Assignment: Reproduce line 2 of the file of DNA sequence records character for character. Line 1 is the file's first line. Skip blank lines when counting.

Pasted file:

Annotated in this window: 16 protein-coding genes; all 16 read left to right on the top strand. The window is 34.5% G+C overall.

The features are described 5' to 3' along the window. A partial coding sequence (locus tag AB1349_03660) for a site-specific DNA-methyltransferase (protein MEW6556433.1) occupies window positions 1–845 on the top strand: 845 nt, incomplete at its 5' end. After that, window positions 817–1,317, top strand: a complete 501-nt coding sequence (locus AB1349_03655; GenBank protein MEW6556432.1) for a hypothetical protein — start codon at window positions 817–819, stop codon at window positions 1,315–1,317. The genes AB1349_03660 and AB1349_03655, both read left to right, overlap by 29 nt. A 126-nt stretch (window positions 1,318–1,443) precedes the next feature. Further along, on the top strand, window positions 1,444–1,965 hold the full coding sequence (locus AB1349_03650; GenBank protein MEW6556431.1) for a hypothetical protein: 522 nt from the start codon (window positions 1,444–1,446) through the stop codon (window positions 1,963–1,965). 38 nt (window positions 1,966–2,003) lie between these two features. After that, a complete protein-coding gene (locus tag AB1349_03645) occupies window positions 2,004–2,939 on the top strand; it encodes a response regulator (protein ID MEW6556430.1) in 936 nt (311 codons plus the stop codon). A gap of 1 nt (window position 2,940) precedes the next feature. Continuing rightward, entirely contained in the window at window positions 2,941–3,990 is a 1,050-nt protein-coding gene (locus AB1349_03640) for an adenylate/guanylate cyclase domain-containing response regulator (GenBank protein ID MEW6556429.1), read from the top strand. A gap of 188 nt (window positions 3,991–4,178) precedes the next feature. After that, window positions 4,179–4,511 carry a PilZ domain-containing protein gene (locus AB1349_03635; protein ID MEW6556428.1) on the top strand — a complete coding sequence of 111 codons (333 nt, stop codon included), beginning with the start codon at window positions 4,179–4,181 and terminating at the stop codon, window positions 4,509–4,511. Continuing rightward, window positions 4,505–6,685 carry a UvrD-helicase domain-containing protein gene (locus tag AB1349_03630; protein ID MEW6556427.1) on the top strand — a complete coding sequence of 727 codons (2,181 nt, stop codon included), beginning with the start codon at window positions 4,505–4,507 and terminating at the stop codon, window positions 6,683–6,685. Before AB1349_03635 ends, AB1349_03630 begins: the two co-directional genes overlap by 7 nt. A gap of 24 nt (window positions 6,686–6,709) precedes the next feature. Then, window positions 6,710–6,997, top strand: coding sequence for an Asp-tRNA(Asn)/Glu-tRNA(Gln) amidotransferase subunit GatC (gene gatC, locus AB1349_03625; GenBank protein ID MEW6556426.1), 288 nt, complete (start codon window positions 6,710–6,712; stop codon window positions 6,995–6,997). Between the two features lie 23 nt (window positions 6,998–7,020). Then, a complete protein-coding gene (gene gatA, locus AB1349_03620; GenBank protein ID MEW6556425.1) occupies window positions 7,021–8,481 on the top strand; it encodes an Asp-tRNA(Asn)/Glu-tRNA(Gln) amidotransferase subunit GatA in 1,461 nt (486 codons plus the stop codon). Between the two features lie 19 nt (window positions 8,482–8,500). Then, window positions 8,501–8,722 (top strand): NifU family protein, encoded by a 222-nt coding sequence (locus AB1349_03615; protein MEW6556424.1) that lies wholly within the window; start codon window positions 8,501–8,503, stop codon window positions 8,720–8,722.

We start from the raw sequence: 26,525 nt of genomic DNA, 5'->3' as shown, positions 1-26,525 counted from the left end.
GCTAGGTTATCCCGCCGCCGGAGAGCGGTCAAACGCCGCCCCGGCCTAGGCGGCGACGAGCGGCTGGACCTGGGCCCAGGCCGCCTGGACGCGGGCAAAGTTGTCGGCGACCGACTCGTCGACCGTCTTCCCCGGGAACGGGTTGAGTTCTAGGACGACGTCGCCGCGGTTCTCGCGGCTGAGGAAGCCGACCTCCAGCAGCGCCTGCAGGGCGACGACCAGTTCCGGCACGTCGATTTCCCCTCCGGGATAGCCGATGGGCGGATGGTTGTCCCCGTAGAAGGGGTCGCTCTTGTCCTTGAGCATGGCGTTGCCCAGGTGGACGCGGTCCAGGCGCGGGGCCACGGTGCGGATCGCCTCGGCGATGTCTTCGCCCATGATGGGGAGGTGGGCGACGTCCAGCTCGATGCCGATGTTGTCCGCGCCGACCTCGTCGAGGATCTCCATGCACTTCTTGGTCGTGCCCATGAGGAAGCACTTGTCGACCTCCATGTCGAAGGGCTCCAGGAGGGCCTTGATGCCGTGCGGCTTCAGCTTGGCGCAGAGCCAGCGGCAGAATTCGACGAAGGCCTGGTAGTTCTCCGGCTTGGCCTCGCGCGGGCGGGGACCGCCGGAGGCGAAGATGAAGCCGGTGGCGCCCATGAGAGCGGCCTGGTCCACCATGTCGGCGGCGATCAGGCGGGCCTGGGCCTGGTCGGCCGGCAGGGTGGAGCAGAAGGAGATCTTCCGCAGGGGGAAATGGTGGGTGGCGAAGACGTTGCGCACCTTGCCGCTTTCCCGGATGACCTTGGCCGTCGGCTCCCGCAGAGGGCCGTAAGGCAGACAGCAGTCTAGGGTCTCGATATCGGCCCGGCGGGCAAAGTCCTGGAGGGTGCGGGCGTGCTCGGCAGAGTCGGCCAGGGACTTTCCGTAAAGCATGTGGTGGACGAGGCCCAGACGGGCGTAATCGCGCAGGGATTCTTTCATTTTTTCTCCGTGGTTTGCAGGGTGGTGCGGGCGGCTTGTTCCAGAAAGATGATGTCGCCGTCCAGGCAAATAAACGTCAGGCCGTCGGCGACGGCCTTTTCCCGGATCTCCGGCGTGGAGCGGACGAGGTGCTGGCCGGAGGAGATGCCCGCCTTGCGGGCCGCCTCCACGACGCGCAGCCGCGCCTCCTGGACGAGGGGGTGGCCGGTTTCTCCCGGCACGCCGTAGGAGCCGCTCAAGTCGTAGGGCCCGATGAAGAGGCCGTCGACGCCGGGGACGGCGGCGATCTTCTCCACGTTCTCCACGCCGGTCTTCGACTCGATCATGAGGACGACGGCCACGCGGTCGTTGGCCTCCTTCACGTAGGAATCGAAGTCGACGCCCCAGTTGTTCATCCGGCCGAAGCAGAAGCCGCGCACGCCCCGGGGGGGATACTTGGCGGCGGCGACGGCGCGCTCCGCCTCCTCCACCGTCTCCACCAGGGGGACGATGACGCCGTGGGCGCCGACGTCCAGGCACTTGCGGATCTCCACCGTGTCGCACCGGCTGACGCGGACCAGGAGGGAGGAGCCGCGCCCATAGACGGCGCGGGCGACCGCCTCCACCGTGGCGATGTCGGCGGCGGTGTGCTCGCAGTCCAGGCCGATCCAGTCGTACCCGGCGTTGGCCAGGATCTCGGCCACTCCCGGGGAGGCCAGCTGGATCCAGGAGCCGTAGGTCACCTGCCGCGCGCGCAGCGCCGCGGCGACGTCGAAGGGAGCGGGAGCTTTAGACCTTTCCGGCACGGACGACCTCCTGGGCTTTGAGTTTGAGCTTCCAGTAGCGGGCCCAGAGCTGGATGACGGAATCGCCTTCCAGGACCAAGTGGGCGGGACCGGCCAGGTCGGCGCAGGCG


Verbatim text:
The features are described 5' to 3' along the window. A partial coding sequence (locus tag AB1349_03660) for a site-specific DNA-methyltransferase (protein MEW6556433.1) occupies window positions 1–845 on the top strand: 845 nt, incomplete at its 5' end. After that, window positions 817–1,317, top strand: a complete 501-nt coding sequence (locus AB1349_03655; GenBank protein MEW6556432.1) for a hypothetical protein — start codon at window positions 817–819, stop codon at window positions 1,315–1,317. The genes AB1349_03660 and AB1349_03655, both read left to right, overlap by 29 nt. A 126-nt stretch (window positions 1,318–1,443) precedes the next feature. Further along, on the top strand, window positions 1,444–1,965 hold the full coding sequence (locus AB1349_03650; GenBank protein MEW6556431.1) for a hypothetical protein: 522 nt from the start codon (window positions 1,444–1,446) through the stop codon (window positions 1,963–1,965). 38 nt (window positions 1,966–2,003) lie between these two features. After that, a complete protein-coding gene (locus tag AB1349_03645) occupies window positions 2,004–2,939 on the top strand; it encodes a response regulator (protein ID MEW6556430.1) in 936 nt (311 codons plus the stop codon). A gap of 1 nt (window position 2,940) precedes the next feature. Continuing rightward, entirely contained in the window at window positions 2,941–3,990 is a 1,050-nt protein-coding gene (locus AB1349_03640) for an adenylate/guanylate cyclase domain-containing response regulator (GenBank protein ID MEW6556429.1), read from the top strand. A gap of 188 nt (window positions 3,991–4,178) precedes the next feature. After that, window positions 4,179–4,511 carry a PilZ domain-containing protein gene (locus AB1349_03635; protein ID MEW6556428.1) on the top strand — a complete coding sequence of 111 codons (333 nt, stop codon included), beginning with the start codon at window positions 4,179–4,181 and terminating at the stop codon, window positions 4,509–4,511. Continuing rightward, window positions 4,505–6,685 carry a UvrD-helicase domain-containing protein gene (locus tag AB1349_03630; protein ID MEW6556427.1) on the top strand — a complete coding sequence of 727 codons (2,181 nt, stop codon included), beginning with the start codon at window positions 4,505–4,507 and terminating at the stop codon, window positions 6,683–6,685. Before AB1349_03635 ends, AB1349_03630 begins: the two co-directional genes overlap by 7 nt. A gap of 24 nt (window positions 6,686–6,709) precedes the next feature. Then, window positions 6,710–6,997, top strand: coding sequence for an Asp-tRNA(Asn)/Glu-tRNA(Gln) amidotransferase subunit GatC (gene gatC, locus AB1349_03625; GenBank protein ID MEW6556426.1), 288 nt, complete (start codon window positions 6,710–6,712; stop codon window positions 6,995–6,997). Between the two features lie 23 nt (window positions 6,998–7,020). Then, a complete protein-coding gene (gene gatA, locus AB1349_03620; GenBank protein ID MEW6556425.1) occupies window positions 7,021–8,481 on the top strand; it encodes an Asp-tRNA(Asn)/Glu-tRNA(Gln) amidotransferase subunit GatA in 1,461 nt (486 codons plus the stop codon). Between the two features lie 19 nt (window positions 8,482–8,500). Then, window positions 8,501–8,722 (top strand): NifU family protein, encoded by a 222-nt coding sequence (locus AB1349_03615; protein MEW6556424.1) that lies wholly within the window; start codon window positions 8,501–8,503, stop codon window positions 8,720–8,722.